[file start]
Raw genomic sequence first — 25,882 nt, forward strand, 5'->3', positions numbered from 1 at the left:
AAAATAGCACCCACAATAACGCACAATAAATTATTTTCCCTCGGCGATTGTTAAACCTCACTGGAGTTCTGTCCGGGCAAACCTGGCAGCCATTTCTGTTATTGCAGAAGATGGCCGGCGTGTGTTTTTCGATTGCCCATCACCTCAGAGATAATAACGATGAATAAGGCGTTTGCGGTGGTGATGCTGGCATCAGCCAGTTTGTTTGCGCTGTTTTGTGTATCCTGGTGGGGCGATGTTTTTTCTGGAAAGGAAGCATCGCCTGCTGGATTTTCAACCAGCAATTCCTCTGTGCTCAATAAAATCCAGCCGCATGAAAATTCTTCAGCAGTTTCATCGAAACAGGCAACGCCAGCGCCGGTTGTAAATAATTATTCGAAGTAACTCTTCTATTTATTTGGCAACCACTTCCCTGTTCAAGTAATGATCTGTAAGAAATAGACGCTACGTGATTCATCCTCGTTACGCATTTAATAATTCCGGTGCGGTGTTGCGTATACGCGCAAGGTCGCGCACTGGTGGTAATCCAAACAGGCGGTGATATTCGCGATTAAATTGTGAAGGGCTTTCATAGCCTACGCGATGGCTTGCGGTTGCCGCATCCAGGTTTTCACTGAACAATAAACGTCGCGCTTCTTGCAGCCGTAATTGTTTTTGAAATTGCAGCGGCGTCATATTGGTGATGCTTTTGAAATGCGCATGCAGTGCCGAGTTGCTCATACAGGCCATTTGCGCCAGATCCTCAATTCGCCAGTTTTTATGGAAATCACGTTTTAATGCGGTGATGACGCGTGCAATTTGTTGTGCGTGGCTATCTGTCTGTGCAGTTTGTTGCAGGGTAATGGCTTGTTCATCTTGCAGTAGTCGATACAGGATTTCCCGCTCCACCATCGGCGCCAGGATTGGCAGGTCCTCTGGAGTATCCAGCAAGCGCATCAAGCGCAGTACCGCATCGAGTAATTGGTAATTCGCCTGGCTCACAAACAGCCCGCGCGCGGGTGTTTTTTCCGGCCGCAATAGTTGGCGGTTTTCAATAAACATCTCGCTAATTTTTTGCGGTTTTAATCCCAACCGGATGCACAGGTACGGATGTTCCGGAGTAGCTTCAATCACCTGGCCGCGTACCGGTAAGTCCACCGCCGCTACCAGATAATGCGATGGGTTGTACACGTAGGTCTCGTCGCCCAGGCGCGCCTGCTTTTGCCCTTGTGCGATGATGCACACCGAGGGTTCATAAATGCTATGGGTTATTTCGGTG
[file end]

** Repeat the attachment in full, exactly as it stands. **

Raw genomic sequence first — 25,882 nt, forward strand, 5'->3', positions numbered from 1 at the left:
AAAATAGCACCCACAATAACGCACAATAAATTATTTTCCCTCGGCGATTGTTAAACCTCACTGGAGTTCTGTCCGGGCAAACCTGGCAGCCATTTCTGTTATTGCAGAAGATGGCCGGCGTGTGTTTTTCGATTGCCCATCACCTCAGAGATAATAACGATGAATAAGGCGTTTGCGGTGGTGATGCTGGCATCAGCCAGTTTGTTTGCGCTGTTTTGTGTATCCTGGTGGGGCGATGTTTTTTCTGGAAAGGAAGCATCGCCTGCTGGATTTTCAACCAGCAATTCCTCTGTGCTCAATAAAATCCAGCCGCATGAAAATTCTTCAGCAGTTTCATCGAAACAGGCAACGCCAGCGCCGGTTGTAAATAATTATTCGAAGTAACTCTTCTATTTATTTGGCAACCACTTCCCTGTTCAAGTAATGATCTGTAAGAAATAGACGCTACGTGATTCATCCTCGTTACGCATTTAATAATTCCGGTGCGGTGTTGCGTATACGCGCAAGGTCGCGCACTGGTGGTAATCCAAACAGGCGGTGATATTCGCGATTAAATTGTGAAGGGCTTTCATAGCCTACGCGATGGCTTGCGGTTGCCGCATCCAGGTTTTCACTGAACAATAAACGTCGCGCTTCTTGCAGCCGTAATTGTTTTTGAAATTGCAGCGGCGTCATATTGGTGATGCTTTTGAAATGCGCATGCAGTGCCGAGTTGCTCATACAGGCCATTTGCGCCAGATCCTCAATTCGCCAGTTTTTATGGAAATCACGTTTTAATGCGGTGATGACGCGTGCAATTTGTTGTGCGTGGCTATCTGTCTGTGCAGTTTGTTGCAGGGTAATGGCTTGTTCATCTTGCAGTAGTCGATACAGGATTTCCCGCTCCACCATCGGCGCCAGGATTGGCAGGTCCTCTGGAGTATCCAGCAAGCGCATCAAGCGCAGTACCGCATCGAGTAATTGGTAATTCGCCTGGCTCACAAACAGCCCGCGCGCGGGTGTTTTTTCCGGCCGCAATAGTTGGCGGTTTTCAATAAACATCTCGCTAATTTTTTGCGGTTTTAATCCCAACCGGATGCACAGGTACGGATGTTCCGGAGTAGCTTCAATCACCTGGCCGCGTACCGGTAAGTCCACCGCCGCTACCAGATAATGCGATGGGTTGTACACGTAGGTCTCGTCGCCCAGGCGCGCCTGCTTTTGCCCTTGTGCGATGATGCACACCGAGGGTTCATAAATGCTATGGGTTATTTCGGTG